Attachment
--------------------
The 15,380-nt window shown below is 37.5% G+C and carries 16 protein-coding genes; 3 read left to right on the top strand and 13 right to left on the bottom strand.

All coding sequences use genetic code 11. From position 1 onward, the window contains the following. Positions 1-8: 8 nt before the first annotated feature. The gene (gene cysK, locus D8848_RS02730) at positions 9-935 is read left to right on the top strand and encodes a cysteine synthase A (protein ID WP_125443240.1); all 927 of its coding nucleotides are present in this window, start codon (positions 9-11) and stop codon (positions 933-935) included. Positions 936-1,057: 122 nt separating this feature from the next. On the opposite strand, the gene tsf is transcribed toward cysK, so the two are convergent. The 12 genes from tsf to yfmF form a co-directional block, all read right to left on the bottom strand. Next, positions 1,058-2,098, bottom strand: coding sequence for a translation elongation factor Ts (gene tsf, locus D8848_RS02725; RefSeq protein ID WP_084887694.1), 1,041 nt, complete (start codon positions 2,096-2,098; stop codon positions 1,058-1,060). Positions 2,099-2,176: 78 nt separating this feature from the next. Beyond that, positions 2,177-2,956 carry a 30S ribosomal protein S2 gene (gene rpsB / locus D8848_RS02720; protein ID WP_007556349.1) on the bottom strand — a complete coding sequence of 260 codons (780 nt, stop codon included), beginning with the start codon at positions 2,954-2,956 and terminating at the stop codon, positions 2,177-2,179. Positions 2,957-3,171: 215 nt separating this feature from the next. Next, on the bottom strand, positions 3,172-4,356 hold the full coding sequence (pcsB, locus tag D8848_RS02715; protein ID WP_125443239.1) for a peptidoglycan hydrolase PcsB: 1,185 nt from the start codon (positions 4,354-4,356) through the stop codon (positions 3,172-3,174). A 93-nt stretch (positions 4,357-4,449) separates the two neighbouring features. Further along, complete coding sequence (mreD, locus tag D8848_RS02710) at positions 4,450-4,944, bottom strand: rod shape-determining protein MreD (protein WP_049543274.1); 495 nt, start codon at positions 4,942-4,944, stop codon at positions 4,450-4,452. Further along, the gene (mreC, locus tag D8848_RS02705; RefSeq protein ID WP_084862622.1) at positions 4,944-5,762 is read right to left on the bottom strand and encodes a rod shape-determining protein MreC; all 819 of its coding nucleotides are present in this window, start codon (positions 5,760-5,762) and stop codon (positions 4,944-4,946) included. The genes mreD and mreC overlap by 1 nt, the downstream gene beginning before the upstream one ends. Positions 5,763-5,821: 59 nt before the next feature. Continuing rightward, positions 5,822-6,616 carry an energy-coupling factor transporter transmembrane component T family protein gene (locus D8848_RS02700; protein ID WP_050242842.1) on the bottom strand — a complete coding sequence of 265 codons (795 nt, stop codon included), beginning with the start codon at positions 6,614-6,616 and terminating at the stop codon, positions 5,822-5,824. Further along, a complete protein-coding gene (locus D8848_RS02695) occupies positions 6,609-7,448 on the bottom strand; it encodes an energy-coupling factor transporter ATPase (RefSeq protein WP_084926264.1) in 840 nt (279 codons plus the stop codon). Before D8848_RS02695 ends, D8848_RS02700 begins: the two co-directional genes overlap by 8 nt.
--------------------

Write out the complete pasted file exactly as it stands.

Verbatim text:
The 15,380-nt window shown below is 37.5% G+C and carries 16 protein-coding genes; 3 read left to right on the top strand and 13 right to left on the bottom strand.

All coding sequences use genetic code 11. From position 1 onward, the window contains the following. Positions 1-8: 8 nt before the first annotated feature. The gene (gene cysK, locus D8848_RS02730) at positions 9-935 is read left to right on the top strand and encodes a cysteine synthase A (protein ID WP_125443240.1); all 927 of its coding nucleotides are present in this window, start codon (positions 9-11) and stop codon (positions 933-935) included. Positions 936-1,057: 122 nt separating this feature from the next. On the opposite strand, the gene tsf is transcribed toward cysK, so the two are convergent. The 12 genes from tsf to yfmF form a co-directional block, all read right to left on the bottom strand. Next, positions 1,058-2,098, bottom strand: coding sequence for a translation elongation factor Ts (gene tsf, locus D8848_RS02725; RefSeq protein ID WP_084887694.1), 1,041 nt, complete (start codon positions 2,096-2,098; stop codon positions 1,058-1,060). Positions 2,099-2,176: 78 nt separating this feature from the next. Beyond that, positions 2,177-2,956 carry a 30S ribosomal protein S2 gene (gene rpsB / locus D8848_RS02720; protein ID WP_007556349.1) on the bottom strand — a complete coding sequence of 260 codons (780 nt, stop codon included), beginning with the start codon at positions 2,954-2,956 and terminating at the stop codon, positions 2,177-2,179. Positions 2,957-3,171: 215 nt separating this feature from the next. Next, on the bottom strand, positions 3,172-4,356 hold the full coding sequence (pcsB, locus tag D8848_RS02715; protein ID WP_125443239.1) for a peptidoglycan hydrolase PcsB: 1,185 nt from the start codon (positions 4,354-4,356) through the stop codon (positions 3,172-3,174). A 93-nt stretch (positions 4,357-4,449) separates the two neighbouring features. Further along, complete coding sequence (mreD, locus tag D8848_RS02710) at positions 4,450-4,944, bottom strand: rod shape-determining protein MreD (protein WP_049543274.1); 495 nt, start codon at positions 4,942-4,944, stop codon at positions 4,450-4,452. Further along, the gene (mreC, locus tag D8848_RS02705; RefSeq protein ID WP_084862622.1) at positions 4,944-5,762 is read right to left on the bottom strand and encodes a rod shape-determining protein MreC; all 819 of its coding nucleotides are present in this window, start codon (positions 5,760-5,762) and stop codon (positions 4,944-4,946) included. The genes mreD and mreC overlap by 1 nt, the downstream gene beginning before the upstream one ends. Positions 5,763-5,821: 59 nt before the next feature. Continuing rightward, positions 5,822-6,616 carry an energy-coupling factor transporter transmembrane component T family protein gene (locus D8848_RS02700; protein ID WP_050242842.1) on the bottom strand — a complete coding sequence of 265 codons (795 nt, stop codon included), beginning with the start codon at positions 6,614-6,616 and terminating at the stop codon, positions 5,822-5,824. Further along, a complete protein-coding gene (locus D8848_RS02695) occupies positions 6,609-7,448 on the bottom strand; it encodes an energy-coupling factor transporter ATPase (RefSeq protein WP_084926264.1) in 840 nt (279 codons plus the stop codon). Before D8848_RS02695 ends, D8848_RS02700 begins: the two co-directional genes overlap by 8 nt.